Far do I have for an

Emergency stop before

The over-wiend turns

Into a disaster?

Dump

Chute

Shaft Bottom

16

Using a Nordberg approximation of the cycle time the program estimates the size

Of skip that will be needed to achieve the production target using the distance,

Speed and acceleration conditions specified.

(This part of the spreadsheet is independent of whether the hoist was a Keope or

A drum hoist).

17

Exact Cycle Time

The only missing

Piece of information

Was what is the

Creep speed (2 ft/sec

Is reasonable).

Global warming initiative)

18

Weight, Rope Diameters and

Wheel Sizes

19

We have already been given a first guess skip size. We try about that size

And then check the actual hourly production achievable in the red box (we

Now have figured the exact cycle time too).

As can be seen a 16 ton skip will get me my 720 tons/hour.

20

In general a skip heavy enough to handle the banging of ore loading and

Unloading will weight about 75% of the load weight.

Opti-Hoist estimates this for us but leaves us a yellow blank to choose the

Weight. A higher weight usually means we are just adding weights to our

Skip.

21

Keope hoists usually have multiple ropes in even numbers, 2, 4, 6, and 8 being

Common. Where that 12 came from is unsure.

We need to consider both hoisting ropes and tail ropes. Sometimes tail ropes

Are used and worn-out hoist ropes which can cause tail ropes to be the same

As hoist ropes.

22

(This is a relatively modest depth)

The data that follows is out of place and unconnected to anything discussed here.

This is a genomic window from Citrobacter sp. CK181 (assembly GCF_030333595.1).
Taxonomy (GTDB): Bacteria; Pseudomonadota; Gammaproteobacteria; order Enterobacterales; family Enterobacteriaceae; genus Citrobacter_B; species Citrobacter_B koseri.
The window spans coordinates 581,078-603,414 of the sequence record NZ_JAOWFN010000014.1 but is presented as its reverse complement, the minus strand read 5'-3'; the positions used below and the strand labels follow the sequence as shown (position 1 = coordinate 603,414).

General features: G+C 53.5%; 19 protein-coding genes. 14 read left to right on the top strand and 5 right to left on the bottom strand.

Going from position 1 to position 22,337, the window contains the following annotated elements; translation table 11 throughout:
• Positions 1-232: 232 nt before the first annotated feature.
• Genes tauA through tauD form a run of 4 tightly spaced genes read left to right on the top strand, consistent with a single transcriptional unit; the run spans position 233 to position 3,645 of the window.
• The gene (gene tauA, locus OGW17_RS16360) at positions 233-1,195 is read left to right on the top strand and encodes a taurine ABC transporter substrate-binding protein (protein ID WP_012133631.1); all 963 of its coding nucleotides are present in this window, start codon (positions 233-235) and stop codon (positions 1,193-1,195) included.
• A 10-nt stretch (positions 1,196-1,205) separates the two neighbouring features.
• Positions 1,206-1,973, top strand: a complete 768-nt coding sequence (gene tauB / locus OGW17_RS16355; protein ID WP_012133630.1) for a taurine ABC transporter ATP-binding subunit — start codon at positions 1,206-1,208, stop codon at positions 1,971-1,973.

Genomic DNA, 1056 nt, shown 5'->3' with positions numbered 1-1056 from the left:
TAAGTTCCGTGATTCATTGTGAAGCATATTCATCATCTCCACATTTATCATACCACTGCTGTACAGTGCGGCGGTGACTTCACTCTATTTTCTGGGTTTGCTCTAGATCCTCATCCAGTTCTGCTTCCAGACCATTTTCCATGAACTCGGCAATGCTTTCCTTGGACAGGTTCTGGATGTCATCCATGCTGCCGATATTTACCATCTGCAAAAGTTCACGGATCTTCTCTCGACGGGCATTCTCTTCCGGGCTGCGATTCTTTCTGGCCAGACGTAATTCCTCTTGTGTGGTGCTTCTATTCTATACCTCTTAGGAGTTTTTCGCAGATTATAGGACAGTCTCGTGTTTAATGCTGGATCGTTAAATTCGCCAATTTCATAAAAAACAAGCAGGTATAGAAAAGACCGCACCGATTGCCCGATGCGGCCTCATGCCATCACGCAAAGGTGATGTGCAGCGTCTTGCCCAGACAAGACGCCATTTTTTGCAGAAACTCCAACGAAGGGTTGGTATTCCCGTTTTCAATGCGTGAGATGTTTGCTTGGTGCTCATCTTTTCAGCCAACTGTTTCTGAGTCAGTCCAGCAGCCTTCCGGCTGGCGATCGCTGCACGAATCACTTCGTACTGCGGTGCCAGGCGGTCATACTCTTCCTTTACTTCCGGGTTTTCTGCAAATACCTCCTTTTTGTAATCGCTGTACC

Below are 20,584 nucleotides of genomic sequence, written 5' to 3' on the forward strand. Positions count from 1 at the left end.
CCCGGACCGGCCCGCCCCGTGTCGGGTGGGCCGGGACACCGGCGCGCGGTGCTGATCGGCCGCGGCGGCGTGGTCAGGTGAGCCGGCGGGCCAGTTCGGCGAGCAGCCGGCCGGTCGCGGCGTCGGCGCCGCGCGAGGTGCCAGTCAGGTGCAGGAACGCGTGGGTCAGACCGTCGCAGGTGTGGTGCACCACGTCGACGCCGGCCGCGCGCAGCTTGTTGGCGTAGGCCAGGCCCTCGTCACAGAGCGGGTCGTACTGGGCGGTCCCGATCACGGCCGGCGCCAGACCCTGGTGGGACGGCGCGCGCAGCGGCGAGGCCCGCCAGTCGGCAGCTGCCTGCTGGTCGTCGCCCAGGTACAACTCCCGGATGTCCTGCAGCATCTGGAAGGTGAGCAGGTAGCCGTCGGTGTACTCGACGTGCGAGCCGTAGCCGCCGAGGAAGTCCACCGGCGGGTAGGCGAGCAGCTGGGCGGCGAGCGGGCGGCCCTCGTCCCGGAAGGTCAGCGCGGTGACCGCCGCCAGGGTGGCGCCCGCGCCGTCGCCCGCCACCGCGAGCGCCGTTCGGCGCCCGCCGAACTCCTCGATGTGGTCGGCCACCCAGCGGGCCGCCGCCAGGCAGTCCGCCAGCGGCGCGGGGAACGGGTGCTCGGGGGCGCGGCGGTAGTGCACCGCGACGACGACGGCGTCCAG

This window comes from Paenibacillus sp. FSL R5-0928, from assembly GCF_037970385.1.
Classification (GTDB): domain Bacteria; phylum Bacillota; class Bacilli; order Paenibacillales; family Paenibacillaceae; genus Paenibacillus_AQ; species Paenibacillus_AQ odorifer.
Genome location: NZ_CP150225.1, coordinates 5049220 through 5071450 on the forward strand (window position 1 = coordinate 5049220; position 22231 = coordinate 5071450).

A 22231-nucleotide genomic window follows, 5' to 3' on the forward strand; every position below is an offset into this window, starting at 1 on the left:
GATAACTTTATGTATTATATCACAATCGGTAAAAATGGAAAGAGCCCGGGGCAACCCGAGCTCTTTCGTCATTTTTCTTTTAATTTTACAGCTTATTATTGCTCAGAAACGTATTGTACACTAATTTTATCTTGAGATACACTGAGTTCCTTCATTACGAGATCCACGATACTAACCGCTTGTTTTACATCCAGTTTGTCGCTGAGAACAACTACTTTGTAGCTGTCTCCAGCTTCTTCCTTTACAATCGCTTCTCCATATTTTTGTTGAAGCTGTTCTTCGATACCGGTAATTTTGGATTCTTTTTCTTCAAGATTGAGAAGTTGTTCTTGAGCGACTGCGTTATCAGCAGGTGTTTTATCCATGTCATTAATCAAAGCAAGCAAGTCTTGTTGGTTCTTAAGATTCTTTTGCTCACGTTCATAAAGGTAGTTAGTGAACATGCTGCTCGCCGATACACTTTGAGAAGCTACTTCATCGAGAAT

The red box estimates that I will need a 1.064 inch rope to reach needed

Safety factors for this depth.

23

Enter My Rope Properties

I enter my rope size, its weight and its strength. (I have the advantage of

Having an estimate of what size rope to try).

The spreadsheet then compares the achieved factor of safety to what is required

24

Properties

The spreadsheet has a

Rope properties table

Right below for me to

Look things up on.

Flattened strand

I go for 1.125

Weight 2.28 lbs/ft

Strength 57.9 tons

25

Factor of Safety

26

with a 1 inch rope

27

Steal?

28

now pick the Wheel for My Hoist

Frame

Sharp. (You can see why I wanted a smaller rope it would have allowed me

To use a smaller lower inertia wheel).

29

Rope

Simple case is to get used rope

Also easiest to have just one tail rope so

have less swinging and tangling.

Number of tail ropes is commonly less than

number of hoist ropes.

30

Using my worn-out hoist ropes

for tail ropes.

31

Keope Wheel

T1 is the weight of the heavy loaded side. T2 is the weight of the lighter empty

Side.

Remember only friction stops the rope from slipping. The ratio of T1 to T2

Must therefor not be more than 1.5

Of course 1.95 is greater than 1.5 so life is sucking right now.

32

Pressure

Keope wheels are normally lined with a leather like frictional material. Since we

Dont want the ropes to cut the material to pieces we need to limit the load to

About 300 psi or less.

Well at least one thing worked.